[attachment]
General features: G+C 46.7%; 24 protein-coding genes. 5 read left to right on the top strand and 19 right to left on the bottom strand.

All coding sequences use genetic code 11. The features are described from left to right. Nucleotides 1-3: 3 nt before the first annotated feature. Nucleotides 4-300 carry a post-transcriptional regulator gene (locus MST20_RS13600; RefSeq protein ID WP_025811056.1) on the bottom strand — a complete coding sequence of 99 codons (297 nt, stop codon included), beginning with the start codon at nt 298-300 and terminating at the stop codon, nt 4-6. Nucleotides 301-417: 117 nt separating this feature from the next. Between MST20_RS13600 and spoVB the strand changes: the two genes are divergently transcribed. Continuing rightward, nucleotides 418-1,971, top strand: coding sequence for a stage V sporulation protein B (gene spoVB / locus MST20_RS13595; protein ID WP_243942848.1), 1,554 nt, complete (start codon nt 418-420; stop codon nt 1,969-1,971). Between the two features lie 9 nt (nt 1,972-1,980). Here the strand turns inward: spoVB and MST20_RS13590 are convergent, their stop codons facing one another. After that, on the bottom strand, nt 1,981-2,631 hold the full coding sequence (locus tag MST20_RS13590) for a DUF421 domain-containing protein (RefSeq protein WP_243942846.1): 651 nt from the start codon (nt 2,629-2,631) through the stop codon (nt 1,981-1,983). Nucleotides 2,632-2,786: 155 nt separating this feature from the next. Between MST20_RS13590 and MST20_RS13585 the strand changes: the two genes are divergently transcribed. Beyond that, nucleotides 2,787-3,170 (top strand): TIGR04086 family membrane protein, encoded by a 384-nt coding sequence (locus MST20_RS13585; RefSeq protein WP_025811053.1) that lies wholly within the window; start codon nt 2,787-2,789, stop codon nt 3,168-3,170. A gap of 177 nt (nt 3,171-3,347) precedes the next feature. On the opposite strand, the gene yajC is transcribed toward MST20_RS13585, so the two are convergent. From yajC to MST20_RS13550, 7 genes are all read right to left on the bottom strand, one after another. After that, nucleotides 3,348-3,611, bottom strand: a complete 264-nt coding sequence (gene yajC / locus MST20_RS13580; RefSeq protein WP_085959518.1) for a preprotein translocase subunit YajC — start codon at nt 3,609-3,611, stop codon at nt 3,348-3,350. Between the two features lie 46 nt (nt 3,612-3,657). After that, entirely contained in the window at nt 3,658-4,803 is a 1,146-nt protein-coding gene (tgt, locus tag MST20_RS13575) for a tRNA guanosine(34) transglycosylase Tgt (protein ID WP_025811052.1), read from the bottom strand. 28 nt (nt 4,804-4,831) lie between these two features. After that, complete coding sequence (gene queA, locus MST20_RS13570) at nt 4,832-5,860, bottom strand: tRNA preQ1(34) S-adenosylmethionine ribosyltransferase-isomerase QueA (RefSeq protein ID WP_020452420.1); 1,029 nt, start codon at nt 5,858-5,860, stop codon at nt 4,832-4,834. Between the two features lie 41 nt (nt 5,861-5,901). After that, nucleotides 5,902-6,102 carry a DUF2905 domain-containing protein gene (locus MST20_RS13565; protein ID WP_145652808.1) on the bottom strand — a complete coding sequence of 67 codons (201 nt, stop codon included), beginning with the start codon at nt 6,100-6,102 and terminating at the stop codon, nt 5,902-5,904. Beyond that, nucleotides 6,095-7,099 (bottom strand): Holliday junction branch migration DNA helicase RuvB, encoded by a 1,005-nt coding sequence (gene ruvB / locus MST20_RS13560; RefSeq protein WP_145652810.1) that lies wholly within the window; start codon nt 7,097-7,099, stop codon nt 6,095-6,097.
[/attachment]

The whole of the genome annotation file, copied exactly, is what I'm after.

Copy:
General features: G+C 46.7%; 24 protein-coding genes. 5 read left to right on the top strand and 19 right to left on the bottom strand.

All coding sequences use genetic code 11. The features are described from left to right. Nucleotides 1-3: 3 nt before the first annotated feature. Nucleotides 4-300 carry a post-transcriptional regulator gene (locus MST20_RS13600; RefSeq protein ID WP_025811056.1) on the bottom strand — a complete coding sequence of 99 codons (297 nt, stop codon included), beginning with the start codon at nt 298-300 and terminating at the stop codon, nt 4-6. Nucleotides 301-417: 117 nt separating this feature from the next. Between MST20_RS13600 and spoVB the strand changes: the two genes are divergently transcribed. Continuing rightward, nucleotides 418-1,971, top strand: coding sequence for a stage V sporulation protein B (gene spoVB / locus MST20_RS13595; protein ID WP_243942848.1), 1,554 nt, complete (start codon nt 418-420; stop codon nt 1,969-1,971). Between the two features lie 9 nt (nt 1,972-1,980). Here the strand turns inward: spoVB and MST20_RS13590 are convergent, their stop codons facing one another. After that, on the bottom strand, nt 1,981-2,631 hold the full coding sequence (locus tag MST20_RS13590) for a DUF421 domain-containing protein (RefSeq protein WP_243942846.1): 651 nt from the start codon (nt 2,629-2,631) through the stop codon (nt 1,981-1,983). Nucleotides 2,632-2,786: 155 nt separating this feature from the next. Between MST20_RS13590 and MST20_RS13585 the strand changes: the two genes are divergently transcribed. Beyond that, nucleotides 2,787-3,170 (top strand): TIGR04086 family membrane protein, encoded by a 384-nt coding sequence (locus MST20_RS13585; RefSeq protein WP_025811053.1) that lies wholly within the window; start codon nt 2,787-2,789, stop codon nt 3,168-3,170. A gap of 177 nt (nt 3,171-3,347) precedes the next feature. On the opposite strand, the gene yajC is transcribed toward MST20_RS13585, so the two are convergent. From yajC to MST20_RS13550, 7 genes are all read right to left on the bottom strand, one after another. After that, nucleotides 3,348-3,611, bottom strand: a complete 264-nt coding sequence (gene yajC / locus MST20_RS13580; RefSeq protein WP_085959518.1) for a preprotein translocase subunit YajC — start codon at nt 3,609-3,611, stop codon at nt 3,348-3,350. Between the two features lie 46 nt (nt 3,612-3,657). After that, entirely contained in the window at nt 3,658-4,803 is a 1,146-nt protein-coding gene (tgt, locus tag MST20_RS13575) for a tRNA guanosine(34) transglycosylase Tgt (protein ID WP_025811052.1), read from the bottom strand. 28 nt (nt 4,804-4,831) lie between these two features. After that, complete coding sequence (gene queA, locus MST20_RS13570) at nt 4,832-5,860, bottom strand: tRNA preQ1(34) S-adenosylmethionine ribosyltransferase-isomerase QueA (RefSeq protein ID WP_020452420.1); 1,029 nt, start codon at nt 5,858-5,860, stop codon at nt 4,832-4,834. Between the two features lie 41 nt (nt 5,861-5,901). After that, nucleotides 5,902-6,102 carry a DUF2905 domain-containing protein gene (locus MST20_RS13565; protein ID WP_145652808.1) on the bottom strand — a complete coding sequence of 67 codons (201 nt, stop codon included), beginning with the start codon at nt 6,100-6,102 and terminating at the stop codon, nt 5,902-5,904. Beyond that, nucleotides 6,095-7,099 (bottom strand): Holliday junction branch migration DNA helicase RuvB, encoded by a 1,005-nt coding sequence (gene ruvB / locus MST20_RS13560; RefSeq protein WP_145652810.1) that lies wholly within the window; start codon nt 7,097-7,099, stop codon nt 6,095-6,097.